Fannie Mae Has $3.55 Billion Fourth-Quarter Loss (Update2)

By James Tyson

Feb. 27 (Bloomberg) -- Fannie Mae, the largest source of money for U.S. home loans, posted a $3.55 billion fourth-quarter loss and said its slump will worsen this year as rising foreclosures send credit costs soaring.

The net loss was triple analyst estimates. Fannie Mae recorded a $3.2 billion drop in the value of derivative contracts and $2.9 billion in credit expenses, according to a filing with the Securities and Exchange Commission.

``We are working through the toughest housing and mortgage markets in a generation,'' Fannie Mae Chief Executive Officer Daniel Mudd said in an accompanying statement.

Fannie Mae increased its estimates for credit losses and said home prices will decline more than its previous forecast, boosting costs for the $2.3 trillion of mortgages that the government-chartered company owns or guarantees. The prediction by Fannie Mae, which accounts for at least one in five home loans, heightened concerns that the housing market may drive the U.S. economy into recession and sent stocks lower.

``I expect it's only the beginning,'' said Joshua Rosner, the managing director of New York-based research firm Graham Fisher & Co.

Fannie Mae today raised its estimates for credit losses this year to a range of 11 basis points to 15 basis points from a range of 8 basis points to 10 basis points. Analysts including Paul Miller at Friedman Billings Ramsey & Co. in Arlington, Virginia, say credit losses will rise to a range of 15 basis points to 25 basis points this year and in 2009.

Loan Losses

The company has lost more than half its market value in the past year as the housing slump deepened. Analysts at Goldman Sachs Group Inc. and Merrill Lynch & Co. cut their recommendations to ``sell'' in the past week on concern that falling home prices will restrict earnings.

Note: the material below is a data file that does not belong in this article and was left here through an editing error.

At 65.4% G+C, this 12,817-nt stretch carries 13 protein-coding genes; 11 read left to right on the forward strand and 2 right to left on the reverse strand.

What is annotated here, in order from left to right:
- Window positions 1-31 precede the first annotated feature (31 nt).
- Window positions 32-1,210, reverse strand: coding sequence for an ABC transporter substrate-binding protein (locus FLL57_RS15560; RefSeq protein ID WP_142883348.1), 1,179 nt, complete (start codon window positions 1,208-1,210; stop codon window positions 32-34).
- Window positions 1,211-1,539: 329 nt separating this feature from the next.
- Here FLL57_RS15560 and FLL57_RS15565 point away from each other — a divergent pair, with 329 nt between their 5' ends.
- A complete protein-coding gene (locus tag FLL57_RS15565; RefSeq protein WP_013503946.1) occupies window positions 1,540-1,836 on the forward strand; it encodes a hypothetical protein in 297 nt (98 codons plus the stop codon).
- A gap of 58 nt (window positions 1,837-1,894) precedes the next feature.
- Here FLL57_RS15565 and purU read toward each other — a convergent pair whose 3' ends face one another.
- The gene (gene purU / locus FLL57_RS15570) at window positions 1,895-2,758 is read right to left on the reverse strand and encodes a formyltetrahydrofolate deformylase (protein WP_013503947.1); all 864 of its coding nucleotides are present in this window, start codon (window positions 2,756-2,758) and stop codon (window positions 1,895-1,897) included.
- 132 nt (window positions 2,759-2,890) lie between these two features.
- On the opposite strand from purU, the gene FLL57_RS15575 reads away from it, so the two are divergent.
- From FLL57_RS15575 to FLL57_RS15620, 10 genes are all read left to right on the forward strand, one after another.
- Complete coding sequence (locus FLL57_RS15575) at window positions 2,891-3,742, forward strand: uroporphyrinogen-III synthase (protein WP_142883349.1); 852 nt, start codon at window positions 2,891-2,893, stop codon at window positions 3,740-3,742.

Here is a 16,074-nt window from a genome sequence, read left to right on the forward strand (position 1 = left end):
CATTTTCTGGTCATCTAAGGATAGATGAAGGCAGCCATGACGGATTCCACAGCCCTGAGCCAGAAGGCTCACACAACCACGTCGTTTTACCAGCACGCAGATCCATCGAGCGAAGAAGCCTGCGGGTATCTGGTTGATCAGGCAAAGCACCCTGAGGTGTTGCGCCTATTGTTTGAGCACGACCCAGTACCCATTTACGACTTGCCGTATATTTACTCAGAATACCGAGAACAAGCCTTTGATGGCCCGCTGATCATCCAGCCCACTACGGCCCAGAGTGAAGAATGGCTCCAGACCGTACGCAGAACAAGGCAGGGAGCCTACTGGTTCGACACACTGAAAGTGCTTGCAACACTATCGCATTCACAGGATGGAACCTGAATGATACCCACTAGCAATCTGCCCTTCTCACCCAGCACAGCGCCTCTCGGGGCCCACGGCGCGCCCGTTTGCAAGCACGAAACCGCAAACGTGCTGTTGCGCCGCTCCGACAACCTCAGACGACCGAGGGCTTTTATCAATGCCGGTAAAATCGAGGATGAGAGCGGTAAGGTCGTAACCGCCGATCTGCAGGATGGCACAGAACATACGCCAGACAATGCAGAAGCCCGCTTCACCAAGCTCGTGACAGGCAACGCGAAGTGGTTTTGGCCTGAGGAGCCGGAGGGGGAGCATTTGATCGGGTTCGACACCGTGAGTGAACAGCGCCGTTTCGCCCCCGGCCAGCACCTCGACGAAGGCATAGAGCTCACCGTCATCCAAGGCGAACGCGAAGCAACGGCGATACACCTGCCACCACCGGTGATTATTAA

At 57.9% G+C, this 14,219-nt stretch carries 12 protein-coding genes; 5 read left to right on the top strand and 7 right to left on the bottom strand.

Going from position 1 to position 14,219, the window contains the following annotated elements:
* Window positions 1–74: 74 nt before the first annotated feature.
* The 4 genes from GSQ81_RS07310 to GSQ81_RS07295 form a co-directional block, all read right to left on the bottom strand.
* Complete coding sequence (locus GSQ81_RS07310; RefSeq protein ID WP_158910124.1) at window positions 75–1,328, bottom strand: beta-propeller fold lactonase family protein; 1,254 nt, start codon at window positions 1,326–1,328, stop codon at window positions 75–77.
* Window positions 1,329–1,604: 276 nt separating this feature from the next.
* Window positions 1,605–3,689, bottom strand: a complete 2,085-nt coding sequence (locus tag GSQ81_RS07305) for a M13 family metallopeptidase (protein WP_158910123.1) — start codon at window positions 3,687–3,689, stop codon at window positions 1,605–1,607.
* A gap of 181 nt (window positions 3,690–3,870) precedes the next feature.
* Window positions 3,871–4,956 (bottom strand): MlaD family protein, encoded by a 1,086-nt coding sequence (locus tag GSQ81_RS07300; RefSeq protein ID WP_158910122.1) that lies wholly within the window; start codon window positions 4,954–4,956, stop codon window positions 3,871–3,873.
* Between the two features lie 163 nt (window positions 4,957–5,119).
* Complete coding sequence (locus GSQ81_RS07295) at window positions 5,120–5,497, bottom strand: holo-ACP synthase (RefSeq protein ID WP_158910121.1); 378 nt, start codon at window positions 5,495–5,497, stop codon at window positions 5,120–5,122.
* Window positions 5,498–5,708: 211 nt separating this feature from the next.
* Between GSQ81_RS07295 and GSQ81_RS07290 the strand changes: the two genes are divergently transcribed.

Fannie Mae fell 34 cents, or 1.2 percent, to $26.63 as of 9:40 a.m. in New York Stock Exchange composite trading. Freddie Mac, which ranks second to Fannie Mae, dropped 72 cents to $24.49 and is down more than 61 percent in the past year.

Fannie Mae's net loss amounted to $3.80 share, compared with profit of $604 million, or 49 cents, a year earlier, Fannie Mae said. Excluding some items, the per-share loss was $3.79, compared with the $1.20 average estimate of 12 analysts in a Bloomberg survey.

Foreclosures Rise

Fannie Mae and Freddie Mac profit by holding mortgages and mortgage bonds as investments and by charging a fee to guarantee and package loans as securities. They record losses when defaults rise.

Freddie Mac is scheduled to report tomorrow. The McLean, Virginia-based company had losses of $2.02 billion in the third- quarter and $480 million in the year-earlier fourth quarter.

Bank seizures of U.S. homes almost rose 90 percent to 45,327 last month from the same period a year ago, according to RealtyTrac Inc., a seller of foreclosure statistics that has a database of more than 1 million properties. Total foreclosure filings, which include default and auction notices as well as bank seizures, increased 57 percent. More than 233,000 properties were in some stage of default last month, RealtyTrac said in a statement.

Timely Earnings